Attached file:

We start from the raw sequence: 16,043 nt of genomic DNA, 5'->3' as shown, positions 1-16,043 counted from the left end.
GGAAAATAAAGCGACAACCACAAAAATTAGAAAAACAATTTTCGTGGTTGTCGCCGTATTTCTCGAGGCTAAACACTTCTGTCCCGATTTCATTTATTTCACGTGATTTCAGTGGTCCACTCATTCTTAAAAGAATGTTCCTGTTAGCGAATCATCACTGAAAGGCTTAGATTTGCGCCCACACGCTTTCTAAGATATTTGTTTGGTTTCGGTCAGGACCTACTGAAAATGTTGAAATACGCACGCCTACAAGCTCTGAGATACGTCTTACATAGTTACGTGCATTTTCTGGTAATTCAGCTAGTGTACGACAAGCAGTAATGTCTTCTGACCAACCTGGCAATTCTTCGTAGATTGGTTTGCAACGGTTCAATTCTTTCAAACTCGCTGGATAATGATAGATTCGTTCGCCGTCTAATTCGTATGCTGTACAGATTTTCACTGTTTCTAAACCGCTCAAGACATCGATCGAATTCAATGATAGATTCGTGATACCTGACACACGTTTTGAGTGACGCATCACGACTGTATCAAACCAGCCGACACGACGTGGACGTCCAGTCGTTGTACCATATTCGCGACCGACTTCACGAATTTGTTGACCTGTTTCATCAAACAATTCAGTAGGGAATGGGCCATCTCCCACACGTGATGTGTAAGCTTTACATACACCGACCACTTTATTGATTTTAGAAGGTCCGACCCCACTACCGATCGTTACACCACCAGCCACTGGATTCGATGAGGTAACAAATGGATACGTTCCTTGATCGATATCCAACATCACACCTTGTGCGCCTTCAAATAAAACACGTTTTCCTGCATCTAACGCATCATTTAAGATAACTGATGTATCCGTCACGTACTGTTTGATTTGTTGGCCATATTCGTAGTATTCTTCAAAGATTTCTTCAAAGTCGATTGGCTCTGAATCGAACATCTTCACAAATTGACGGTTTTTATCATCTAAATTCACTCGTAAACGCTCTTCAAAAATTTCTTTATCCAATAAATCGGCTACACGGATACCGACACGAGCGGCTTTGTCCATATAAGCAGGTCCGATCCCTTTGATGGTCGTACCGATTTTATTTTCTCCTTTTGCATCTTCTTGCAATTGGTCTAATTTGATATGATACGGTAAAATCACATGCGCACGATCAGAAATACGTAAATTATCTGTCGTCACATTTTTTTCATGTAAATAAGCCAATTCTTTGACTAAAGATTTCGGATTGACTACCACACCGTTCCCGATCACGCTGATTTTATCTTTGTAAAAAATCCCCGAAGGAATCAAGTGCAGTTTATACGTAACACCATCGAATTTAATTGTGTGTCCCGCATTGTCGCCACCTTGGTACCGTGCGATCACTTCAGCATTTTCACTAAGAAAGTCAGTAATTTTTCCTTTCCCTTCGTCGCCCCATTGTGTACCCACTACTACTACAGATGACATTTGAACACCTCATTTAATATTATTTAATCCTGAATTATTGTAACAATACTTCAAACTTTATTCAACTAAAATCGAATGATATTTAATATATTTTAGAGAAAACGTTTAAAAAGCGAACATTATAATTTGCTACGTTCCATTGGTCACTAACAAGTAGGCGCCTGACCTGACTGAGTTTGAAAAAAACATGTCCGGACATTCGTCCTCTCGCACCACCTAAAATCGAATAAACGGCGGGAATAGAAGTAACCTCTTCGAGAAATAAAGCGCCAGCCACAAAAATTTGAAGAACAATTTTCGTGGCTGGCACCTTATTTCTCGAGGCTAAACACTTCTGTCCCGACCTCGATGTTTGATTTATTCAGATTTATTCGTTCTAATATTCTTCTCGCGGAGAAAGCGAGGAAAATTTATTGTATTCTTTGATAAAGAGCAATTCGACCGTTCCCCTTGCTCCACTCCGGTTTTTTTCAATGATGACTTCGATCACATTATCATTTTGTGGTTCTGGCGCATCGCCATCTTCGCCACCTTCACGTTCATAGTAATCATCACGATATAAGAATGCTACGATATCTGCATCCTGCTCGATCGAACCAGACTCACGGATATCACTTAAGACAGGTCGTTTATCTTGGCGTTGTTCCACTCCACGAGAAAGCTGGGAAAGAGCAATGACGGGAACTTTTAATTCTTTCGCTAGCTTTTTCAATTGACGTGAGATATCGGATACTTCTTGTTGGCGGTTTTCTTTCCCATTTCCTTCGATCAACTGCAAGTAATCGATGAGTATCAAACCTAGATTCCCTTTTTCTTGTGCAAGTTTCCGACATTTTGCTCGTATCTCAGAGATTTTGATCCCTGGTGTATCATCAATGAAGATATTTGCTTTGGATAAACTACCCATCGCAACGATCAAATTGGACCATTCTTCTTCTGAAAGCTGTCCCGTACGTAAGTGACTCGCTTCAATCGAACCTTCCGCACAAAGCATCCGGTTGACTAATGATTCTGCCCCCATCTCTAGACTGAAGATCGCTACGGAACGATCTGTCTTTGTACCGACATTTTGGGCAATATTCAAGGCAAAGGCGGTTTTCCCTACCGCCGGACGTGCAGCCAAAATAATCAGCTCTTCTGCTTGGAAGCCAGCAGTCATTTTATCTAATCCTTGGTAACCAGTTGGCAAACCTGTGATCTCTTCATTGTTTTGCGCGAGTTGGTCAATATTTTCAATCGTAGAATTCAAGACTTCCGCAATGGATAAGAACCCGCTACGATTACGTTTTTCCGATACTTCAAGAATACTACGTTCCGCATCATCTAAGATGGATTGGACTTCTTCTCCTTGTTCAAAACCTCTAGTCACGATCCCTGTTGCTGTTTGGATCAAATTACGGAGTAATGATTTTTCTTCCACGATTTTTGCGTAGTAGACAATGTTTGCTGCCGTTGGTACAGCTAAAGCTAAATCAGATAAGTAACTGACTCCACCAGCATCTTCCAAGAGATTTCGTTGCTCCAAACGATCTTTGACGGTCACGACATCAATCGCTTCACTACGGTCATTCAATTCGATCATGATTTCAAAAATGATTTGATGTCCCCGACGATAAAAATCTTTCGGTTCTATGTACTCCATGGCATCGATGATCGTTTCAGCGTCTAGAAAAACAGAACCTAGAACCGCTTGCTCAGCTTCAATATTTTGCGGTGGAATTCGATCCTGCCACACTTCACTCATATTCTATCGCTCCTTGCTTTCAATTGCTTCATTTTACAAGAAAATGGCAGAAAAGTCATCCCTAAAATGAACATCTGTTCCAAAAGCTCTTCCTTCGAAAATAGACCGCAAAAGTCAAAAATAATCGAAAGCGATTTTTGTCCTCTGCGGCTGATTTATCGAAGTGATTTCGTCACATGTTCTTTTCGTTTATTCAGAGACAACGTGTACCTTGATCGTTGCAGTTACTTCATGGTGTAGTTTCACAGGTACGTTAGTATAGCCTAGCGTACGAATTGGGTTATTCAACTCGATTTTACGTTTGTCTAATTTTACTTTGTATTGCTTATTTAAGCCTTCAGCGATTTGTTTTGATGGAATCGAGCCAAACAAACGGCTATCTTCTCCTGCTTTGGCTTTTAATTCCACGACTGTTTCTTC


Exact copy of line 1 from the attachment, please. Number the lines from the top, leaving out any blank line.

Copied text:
We start from the raw sequence: 16,043 nt of genomic DNA, 5'->3' as shown, positions 1-16,043 counted from the left end.